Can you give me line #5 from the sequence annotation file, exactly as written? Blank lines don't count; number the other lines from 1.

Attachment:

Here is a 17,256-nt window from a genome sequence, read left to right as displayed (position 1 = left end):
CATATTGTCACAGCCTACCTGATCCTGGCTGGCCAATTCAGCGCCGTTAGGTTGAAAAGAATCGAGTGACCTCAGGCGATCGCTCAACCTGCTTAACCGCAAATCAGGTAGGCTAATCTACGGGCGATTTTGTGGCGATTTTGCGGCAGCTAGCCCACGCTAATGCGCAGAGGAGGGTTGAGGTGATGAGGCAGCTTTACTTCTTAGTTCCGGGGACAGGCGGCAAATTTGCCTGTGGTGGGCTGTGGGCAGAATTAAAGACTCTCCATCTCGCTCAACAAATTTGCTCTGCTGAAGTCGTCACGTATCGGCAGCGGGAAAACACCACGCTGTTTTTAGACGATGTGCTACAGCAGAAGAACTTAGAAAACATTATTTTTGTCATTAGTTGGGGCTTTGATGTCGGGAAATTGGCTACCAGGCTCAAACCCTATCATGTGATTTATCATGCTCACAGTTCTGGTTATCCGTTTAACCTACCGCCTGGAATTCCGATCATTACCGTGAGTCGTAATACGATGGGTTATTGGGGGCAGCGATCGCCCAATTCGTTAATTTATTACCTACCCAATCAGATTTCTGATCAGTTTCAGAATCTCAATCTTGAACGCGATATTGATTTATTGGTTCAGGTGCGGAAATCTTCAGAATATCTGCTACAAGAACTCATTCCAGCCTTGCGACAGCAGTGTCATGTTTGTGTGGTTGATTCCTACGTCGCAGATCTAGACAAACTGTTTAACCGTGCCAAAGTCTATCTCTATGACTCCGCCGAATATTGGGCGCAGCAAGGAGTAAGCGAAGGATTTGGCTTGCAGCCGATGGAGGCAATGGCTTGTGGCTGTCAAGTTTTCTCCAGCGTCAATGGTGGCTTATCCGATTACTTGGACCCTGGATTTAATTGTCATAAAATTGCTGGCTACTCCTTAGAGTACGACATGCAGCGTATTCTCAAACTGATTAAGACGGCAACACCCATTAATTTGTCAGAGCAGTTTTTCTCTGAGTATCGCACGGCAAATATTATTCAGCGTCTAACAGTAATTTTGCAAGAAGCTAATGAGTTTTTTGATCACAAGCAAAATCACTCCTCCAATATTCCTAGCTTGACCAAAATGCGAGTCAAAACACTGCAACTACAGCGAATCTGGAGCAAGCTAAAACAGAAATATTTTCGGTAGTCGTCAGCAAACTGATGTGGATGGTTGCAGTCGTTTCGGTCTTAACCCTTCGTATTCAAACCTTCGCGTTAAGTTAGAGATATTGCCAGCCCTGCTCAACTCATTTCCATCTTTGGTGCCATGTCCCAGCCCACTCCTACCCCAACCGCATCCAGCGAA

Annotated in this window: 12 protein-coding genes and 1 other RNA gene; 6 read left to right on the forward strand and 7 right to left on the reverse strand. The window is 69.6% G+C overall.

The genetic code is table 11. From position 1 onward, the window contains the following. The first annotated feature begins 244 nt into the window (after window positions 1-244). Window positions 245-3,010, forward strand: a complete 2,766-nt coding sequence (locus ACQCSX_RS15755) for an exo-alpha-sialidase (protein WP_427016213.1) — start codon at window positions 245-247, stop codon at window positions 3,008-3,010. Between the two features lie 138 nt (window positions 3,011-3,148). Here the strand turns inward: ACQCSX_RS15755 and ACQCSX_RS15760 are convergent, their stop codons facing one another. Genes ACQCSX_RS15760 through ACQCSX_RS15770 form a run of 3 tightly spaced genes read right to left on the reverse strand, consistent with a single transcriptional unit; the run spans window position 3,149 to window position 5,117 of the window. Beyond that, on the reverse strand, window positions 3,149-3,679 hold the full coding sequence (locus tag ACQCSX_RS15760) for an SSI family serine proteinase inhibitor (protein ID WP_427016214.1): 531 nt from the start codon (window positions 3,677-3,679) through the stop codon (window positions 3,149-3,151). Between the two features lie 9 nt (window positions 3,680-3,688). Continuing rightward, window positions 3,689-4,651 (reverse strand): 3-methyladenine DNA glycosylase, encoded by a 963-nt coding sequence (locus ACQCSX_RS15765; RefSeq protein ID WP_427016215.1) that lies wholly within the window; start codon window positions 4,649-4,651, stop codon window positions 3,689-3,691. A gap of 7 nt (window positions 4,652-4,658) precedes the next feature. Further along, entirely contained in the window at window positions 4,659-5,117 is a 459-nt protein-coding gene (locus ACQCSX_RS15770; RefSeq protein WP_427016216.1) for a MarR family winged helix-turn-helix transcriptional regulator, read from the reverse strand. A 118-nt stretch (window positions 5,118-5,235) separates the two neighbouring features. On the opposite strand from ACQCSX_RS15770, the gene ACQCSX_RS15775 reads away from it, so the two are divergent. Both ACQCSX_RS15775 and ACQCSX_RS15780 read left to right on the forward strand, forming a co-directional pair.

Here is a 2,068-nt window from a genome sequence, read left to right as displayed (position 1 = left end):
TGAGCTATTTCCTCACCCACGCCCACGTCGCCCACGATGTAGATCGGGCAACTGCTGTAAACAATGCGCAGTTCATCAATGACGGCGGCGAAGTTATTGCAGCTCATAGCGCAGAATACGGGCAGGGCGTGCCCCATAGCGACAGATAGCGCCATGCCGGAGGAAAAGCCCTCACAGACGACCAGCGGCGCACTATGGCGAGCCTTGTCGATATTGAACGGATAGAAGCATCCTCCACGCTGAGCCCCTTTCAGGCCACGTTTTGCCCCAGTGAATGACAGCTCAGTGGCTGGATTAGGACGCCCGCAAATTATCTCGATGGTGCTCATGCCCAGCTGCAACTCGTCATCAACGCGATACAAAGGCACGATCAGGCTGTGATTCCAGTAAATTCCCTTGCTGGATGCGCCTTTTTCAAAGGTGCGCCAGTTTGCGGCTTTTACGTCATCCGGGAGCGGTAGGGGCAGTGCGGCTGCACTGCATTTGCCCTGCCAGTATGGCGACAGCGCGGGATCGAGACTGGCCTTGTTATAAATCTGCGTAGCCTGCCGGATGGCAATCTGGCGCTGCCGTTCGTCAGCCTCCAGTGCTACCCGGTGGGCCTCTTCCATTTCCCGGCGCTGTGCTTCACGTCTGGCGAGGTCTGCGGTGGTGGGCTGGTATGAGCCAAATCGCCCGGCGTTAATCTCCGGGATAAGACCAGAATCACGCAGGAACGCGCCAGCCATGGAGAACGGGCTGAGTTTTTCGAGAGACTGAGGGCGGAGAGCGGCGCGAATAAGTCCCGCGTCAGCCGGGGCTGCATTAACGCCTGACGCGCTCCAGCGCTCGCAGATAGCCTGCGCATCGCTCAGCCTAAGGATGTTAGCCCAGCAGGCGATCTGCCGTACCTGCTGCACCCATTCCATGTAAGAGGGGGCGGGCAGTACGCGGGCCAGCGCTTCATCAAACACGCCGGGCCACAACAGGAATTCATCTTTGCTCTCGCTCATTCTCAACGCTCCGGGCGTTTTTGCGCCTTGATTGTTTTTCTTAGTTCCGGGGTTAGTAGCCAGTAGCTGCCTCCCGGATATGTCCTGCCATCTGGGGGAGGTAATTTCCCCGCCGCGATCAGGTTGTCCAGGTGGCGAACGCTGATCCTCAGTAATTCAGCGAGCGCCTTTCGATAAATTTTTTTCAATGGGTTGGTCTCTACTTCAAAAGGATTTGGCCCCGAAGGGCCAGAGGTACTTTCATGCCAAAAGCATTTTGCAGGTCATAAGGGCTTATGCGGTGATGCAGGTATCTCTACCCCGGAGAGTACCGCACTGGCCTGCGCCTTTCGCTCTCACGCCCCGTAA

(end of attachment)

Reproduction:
Here is a 2,068-nt window from a genome sequence, read left to right as displayed (position 1 = left end):